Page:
From the late 1950s Togolese women entrepreneurs known as “Nana Benz” ( “Nana” stands for mother or elder woman, “Benz” stands for Mercedes Benz, the German cars that they were the first to import), took control over the imported wax print market. They positioned Lomé, Togo’s capital, into a regional centre of textile distribution and dominated the trade in wax prints from Holland, Belgium, France and England, for the export markets in West Africa. Between 1976 and 1984, at least 40% of the commercial business in Togo which was in the informal sector, was in the hands of the Nana Benz. During the 1970s, the scope of this trade in textile was so important that it exceeded Togo’s phosphate industry, the country’s primary source of revenue.
The Nana Benz rose in wealth and power. Though uneducated, they travelled abroad on business, and commanded spontaneous salutes from the police at state functions. Even the government used to borrow their Mercedes Benzes for important state functions. They also played a leading role in national politics under the one-party rule of the Rassemblement du Peuple Togolaise (RPT). President Gnassingbe Eyadéma, appointed them to high offices in the women’s wing of the RPT. A leading Nana Benz, Madame A. Amedome, was appointed Minister of Social Welfare in 1977 even though she could not read or write.
In the late 1980s, after the Washington Consensus, international financial institutions changed their agenda from development economics to market reform. This was accompanied by an appeal for “democratisation”. In Togo the period between 1989 and 1993 was notable by violent agitation for a multi-party democracy. The controversial presidential election in 1993 was followed by a series of strikes and violent street protests. As Togo’s reputation of political and economic stability vanished, the European Union withdrew its support. This was followed by foreign investors and companies that also abandoned Togo.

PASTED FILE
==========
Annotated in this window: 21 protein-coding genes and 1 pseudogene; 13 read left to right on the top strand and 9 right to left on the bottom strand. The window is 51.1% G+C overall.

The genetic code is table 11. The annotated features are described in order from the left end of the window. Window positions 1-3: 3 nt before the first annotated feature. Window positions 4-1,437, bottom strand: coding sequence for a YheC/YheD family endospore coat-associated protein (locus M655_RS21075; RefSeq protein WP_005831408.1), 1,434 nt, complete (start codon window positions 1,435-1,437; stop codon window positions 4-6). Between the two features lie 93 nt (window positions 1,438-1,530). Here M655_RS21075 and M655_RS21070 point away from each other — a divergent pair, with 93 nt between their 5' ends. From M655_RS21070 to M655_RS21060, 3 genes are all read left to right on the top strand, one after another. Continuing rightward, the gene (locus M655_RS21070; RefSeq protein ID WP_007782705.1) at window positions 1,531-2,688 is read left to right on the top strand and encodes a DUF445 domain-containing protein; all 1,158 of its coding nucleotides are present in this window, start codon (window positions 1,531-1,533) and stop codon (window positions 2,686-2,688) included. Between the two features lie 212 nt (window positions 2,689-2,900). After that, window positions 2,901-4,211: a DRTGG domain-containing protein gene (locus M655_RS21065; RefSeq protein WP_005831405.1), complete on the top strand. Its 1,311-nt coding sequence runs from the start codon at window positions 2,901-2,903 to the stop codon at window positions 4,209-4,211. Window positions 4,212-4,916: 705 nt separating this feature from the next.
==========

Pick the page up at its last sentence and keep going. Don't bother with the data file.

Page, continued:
These also signaled and end of a period of political and economic privileges for the Nana Benz. They lost their monopoly over the very profitable wax print market, partially because of the restructuring of their European suppliers and the devaluation of the Togolese currency, CFA Franc, by 50% that made this luxury item a commodity only affordable to the elite. But China also entered the market . . .
After the withdrawal of European aid the Togolese government used the Lomé free trade zone as a courting strategy for Chinese investments and development aid. While “official” customs regulations (amounting to 53%) were applied to European imports to fill the (empty) national treasury, a lax regulatory regime was used for Chinese imports. In opening the nation’s vast entrepôt (a port to which goods are brought for import and export) to Chinese products, the small West African nation became a major hub for mass-produced counterfeits of popular consumer goods, which included wax prints.
However before the arrival of China, Togolese traders have ventured to India, Hong Kong and then to China to find textile manufacturers to produce more affordable wax prints. These were labeled “Supersoso” and eventually also “Vlisco”, a clear “fake” of the Dutch brand. Thus, African traders had a role to play in introducing Chinese manufacturers into the African textile market.